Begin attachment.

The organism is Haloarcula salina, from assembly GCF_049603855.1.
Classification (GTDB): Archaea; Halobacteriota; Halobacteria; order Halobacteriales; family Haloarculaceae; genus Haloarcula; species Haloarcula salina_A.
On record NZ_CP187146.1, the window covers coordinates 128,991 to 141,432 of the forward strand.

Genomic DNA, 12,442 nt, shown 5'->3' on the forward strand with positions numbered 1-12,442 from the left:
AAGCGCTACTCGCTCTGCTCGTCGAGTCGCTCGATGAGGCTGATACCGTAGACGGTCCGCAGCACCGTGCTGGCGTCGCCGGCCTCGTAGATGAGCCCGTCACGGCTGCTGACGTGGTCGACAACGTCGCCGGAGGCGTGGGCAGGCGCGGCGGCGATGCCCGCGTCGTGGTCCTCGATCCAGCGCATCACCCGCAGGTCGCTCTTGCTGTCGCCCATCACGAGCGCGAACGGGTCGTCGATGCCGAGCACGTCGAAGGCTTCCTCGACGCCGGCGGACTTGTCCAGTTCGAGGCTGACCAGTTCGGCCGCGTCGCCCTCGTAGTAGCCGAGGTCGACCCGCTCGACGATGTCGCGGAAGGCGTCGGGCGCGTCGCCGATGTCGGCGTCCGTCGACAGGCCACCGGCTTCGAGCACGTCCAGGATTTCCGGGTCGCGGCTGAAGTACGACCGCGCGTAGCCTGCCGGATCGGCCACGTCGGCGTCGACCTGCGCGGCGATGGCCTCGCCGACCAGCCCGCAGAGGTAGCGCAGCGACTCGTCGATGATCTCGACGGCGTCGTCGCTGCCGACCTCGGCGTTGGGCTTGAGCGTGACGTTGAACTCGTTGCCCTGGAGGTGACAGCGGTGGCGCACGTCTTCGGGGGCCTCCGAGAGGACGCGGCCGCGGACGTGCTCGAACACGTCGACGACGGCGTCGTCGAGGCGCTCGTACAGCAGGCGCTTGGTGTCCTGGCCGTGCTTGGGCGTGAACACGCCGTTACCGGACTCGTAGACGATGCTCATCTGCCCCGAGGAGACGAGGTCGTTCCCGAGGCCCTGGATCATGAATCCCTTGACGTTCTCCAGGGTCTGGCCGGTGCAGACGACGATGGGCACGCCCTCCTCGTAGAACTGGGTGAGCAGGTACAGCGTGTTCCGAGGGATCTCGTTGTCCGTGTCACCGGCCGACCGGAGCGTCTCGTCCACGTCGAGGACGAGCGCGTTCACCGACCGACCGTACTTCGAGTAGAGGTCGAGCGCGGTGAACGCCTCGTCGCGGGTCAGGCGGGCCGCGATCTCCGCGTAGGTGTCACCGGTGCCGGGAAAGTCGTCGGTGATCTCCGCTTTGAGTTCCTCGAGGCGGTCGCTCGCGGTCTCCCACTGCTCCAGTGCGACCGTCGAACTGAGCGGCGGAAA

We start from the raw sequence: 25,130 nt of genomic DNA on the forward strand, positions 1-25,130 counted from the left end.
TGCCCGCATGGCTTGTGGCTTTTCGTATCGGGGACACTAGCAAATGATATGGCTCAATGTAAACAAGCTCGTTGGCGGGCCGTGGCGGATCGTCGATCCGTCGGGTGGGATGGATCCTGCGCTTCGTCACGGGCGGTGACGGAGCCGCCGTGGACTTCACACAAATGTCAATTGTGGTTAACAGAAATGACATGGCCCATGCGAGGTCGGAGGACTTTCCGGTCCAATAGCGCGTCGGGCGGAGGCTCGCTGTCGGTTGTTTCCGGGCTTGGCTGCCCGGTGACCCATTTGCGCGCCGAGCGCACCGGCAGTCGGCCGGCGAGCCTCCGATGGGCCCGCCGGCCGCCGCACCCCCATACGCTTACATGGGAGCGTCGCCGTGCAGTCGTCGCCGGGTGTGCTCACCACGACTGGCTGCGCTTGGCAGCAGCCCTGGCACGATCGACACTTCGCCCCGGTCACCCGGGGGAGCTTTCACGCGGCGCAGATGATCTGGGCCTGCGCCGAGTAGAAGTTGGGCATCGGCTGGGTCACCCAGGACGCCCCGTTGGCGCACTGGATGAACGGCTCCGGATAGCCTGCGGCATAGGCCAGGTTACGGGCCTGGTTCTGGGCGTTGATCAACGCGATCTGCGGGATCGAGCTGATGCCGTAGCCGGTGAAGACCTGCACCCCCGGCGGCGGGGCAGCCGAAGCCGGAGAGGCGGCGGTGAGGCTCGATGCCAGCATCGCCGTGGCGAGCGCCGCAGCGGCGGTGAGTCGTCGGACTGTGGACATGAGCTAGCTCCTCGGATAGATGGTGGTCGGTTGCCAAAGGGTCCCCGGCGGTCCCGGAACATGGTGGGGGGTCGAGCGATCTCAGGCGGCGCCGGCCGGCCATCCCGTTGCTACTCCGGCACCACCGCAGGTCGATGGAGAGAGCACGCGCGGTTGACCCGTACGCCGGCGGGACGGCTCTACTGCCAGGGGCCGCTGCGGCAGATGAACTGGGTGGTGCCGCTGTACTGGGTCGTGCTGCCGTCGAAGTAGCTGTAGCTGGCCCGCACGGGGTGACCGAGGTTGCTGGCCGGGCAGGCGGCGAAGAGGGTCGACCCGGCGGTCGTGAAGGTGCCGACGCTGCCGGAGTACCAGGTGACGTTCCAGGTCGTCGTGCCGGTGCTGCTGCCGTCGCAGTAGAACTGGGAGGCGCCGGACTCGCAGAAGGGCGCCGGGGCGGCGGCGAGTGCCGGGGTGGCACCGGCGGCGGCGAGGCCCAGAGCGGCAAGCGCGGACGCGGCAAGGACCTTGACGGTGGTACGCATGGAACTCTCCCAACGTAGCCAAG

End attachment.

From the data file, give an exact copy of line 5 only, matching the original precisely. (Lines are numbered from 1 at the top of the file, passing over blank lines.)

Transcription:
AAGCGCTACTCGCTCTGCTCGTCGAGTCGCTCGATGAGGCTGATACCGTAGACGGTCCGCAGCACCGTGCTGGCGTCGCCGGCCTCGTAGATGAGCCCGTCACGGCTGCTGACGTGGTCGACAACGTCGCCGGAGGCGTGGGCAGGCGCGGCGGCGATGCCCGCGTCGTGGTCCTCGATCCAGCGCATCACCCGCAGGTCGCTCTTGCTGTCGCCCATCACGAGCGCGAACGGGTCGTCGATGCCGAGCACGTCGAAGGCTTCCTCGACGCCGGCGGACTTGTCCAGTTCGAGGCTGACCAGTTCGGCCGCGTCGCCCTCGTAGTAGCCGAGGTCGACCCGCTCGACGATGTCGCGGAAGGCGTCGGGCGCGTCGCCGATGTCGGCGTCCGTCGACAGGCCACCGGCTTCGAGCACGTCCAGGATTTCCGGGTCGCGGCTGAAGTACGACCGCGCGTAGCCTGCCGGATCGGCCACGTCGGCGTCGACCTGCGCGGCGATGGCCTCGCCGACCAGCCCGCAGAGGTAGCGCAGCGACTCGTCGATGATCTCGACGGCGTCGTCGCTGCCGACCTCGGCGTTGGGCTTGAGCGTGACGTTGAACTCGTTGCCCTGGAGGTGACAGCGGTGGCGCACGTCTTCGGGGGCCTCCGAGAGGACGCGGCCGCGGACGTGCTCGAACACGTCGACGACGGCGTCGTCGAGGCGCTCGTACAGCAGGCGCTTGGTGTCCTGGCCGTGCTTGGGCGTGAACACGCCGTTACCGGACTCGTAGACGATGCTCATCTGCCCCGAGGAGACGAGGTCGTTCCCGAGGCCCTGGATCATGAATCCCTTGACGTTCTCCAGGGTCTGGCCGGTGCAGACGACGATGGGCACGCCCTCCTCGTAGAACTGGGTGAGCAGGTACAGCGTGTTCCGAGGGATCTCGTTGTCCGTGTCACCGGCCGACCGGAGCGTCTCGTCCACGTCGAGGACGAGCGCGTTCACCGACCGACCGTACTTCGAGTAGAGGTCGAGCGCGGTGAACGCCTCGTCGCGGGTCAGGCGGGCCGCGATCTCCGCGTAGGTGTCACCGGTGCCGGGAAAGTCGTCGGTGATCTCCGCTTTGAGTTCCTCGAGGCGGTCGCTCGCGGTCTCCCACTGCTCCAGTGCGACCGTCGAACTGAGCGGCGGAAA